Unqualified

7 04 2016


So, up until now I’ve been pulling for Clinton but I hadn’t been rooting against Sanders. There’s a lot about his ideas that I like and the spirit of his campaign was, for a time, admirable. Each time he won a primary I thought, “oh, good for him!”, because I really was happy that someone so far left was gaining traction. Each time Clinton won, I felt torn. For as happy as I was for her primary wins, I just couldn’t bring myself to celebrate his losses. Until now. Fuck Sanders. Fuck him and his unyielding descent into the bowels of right-wing anti-woman dog-whistling tone-deaf short-sighted win-at-all-costs sub-partisan self-indulgent Chernobyl-level toxic attacks. I hope he goes down in f-l-a-m-e-s.

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3 responses

8 04 2016
David J. Bauman

Oh come on. She starts the attack and says “he didn’t do his home work,” says he didn’t seem to know what he was talking about. She didn’t use the word “unqualified,” she kept dodging Scarborough’s question, but she certainly implied it, and her campaign even said they were out to “disqualify” him. Her answering without seeming to answer was enough for the Washington Post to get her message and post the headline “Clinton questions whether Sanders is qualified to be president.” Even CNN reported: “The campaign’s deputy communications director, Christina Reynolds, argued that Sanders is unqualified.”
If you watched the interview, let’s be honest, she drew the fire on this one, and then stepped back as if she were the victim, just because she didn’t use the exact word–still, we all know that’s exactly what she meant.

8 04 2016
RallyGrrrl

Yes, let’s be honest. She didn’t say it. He did – repeatedly, to a crowd, during a scripted speech. Not only that, but he had an huge opportunity to label it a gaffe and instead he doubled down on it.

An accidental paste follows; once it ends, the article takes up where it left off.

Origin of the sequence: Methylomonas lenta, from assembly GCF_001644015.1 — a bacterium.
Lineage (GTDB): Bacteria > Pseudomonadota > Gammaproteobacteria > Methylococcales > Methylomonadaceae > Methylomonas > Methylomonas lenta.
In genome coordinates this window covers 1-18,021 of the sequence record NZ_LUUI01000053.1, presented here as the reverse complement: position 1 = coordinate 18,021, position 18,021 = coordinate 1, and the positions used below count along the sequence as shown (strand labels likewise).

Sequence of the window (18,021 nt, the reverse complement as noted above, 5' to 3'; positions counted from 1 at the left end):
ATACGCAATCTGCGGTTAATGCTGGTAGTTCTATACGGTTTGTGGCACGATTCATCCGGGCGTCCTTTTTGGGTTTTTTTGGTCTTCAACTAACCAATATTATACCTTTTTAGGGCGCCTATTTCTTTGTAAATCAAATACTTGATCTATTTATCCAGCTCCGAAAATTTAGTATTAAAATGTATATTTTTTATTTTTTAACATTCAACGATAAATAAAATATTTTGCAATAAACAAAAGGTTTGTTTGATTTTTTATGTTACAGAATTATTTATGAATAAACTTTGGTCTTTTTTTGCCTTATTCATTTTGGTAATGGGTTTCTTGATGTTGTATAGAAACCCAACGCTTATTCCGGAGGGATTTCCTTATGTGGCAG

Implying something without saying it requires nuance and craft. It’s part of what distinguishes a seasoned politician from someone who’s green.

Also, being unaware (or unconcerned) that the term “unqualified” has a special connotation when used about women points to a serious lack of feminist creds on Sanders’ part.

9 04 2016
David J. Bauman

Oh, so let’s make up an issue here that has nothing to do with what he said. He never once implied that her lack of qualifications had anything to do with being a woman. Feminism has nothing to do with her vote for the Iraq war, and maybe little to do with bailing out Wall Street, but it certainly has a lot to do with DOMA. But I got it. I see where you are coming from. Not from the issues at all. The issues that Hillary says she’d like to talk about. It doesn’t matter that he’s been adamantly and respectively more pro-choice and women’s rights for longer than anyone in the race. She artfully avoids the word unqualified while at the same time saying he doesn’t know what he’s talking about.

“he hadn’t done his homework, and he’d been talking for more than a year about doing things he obviously hadn’t really studied understood. That does raise a lot of questions.”
And, “the core issue in his whole campaign doesn’t seem to be rooted in an understanding of either the law or the practical ways you get something done.”

Even her fans at the Washington Post and CNN knew that those words mean she is saying “He’s unqualified.”

So if you are so concerned about his “sensitivities,” how about you check hers? How about the way she said in 2008, “We’re winning hard working Americans. We’re winning white Americans!” Or how she tosses a young black woman out of her fundraiser, then turns to the crowd of rich white guys and says, “Now back to the issues.” Or the young black woman who disagreed with her, and so Hillary condescendingly said, “Then why don’t you go run for something, dear?”

But she’s a woman, right, so she can disrespect young black women, and the entire gay community when in an effort to pander to the republican electorate at Nancy Reagan’s funeral she credited the Regans with starting “starting the national conversation on HIV/AIDS?”

I’m not buying it.

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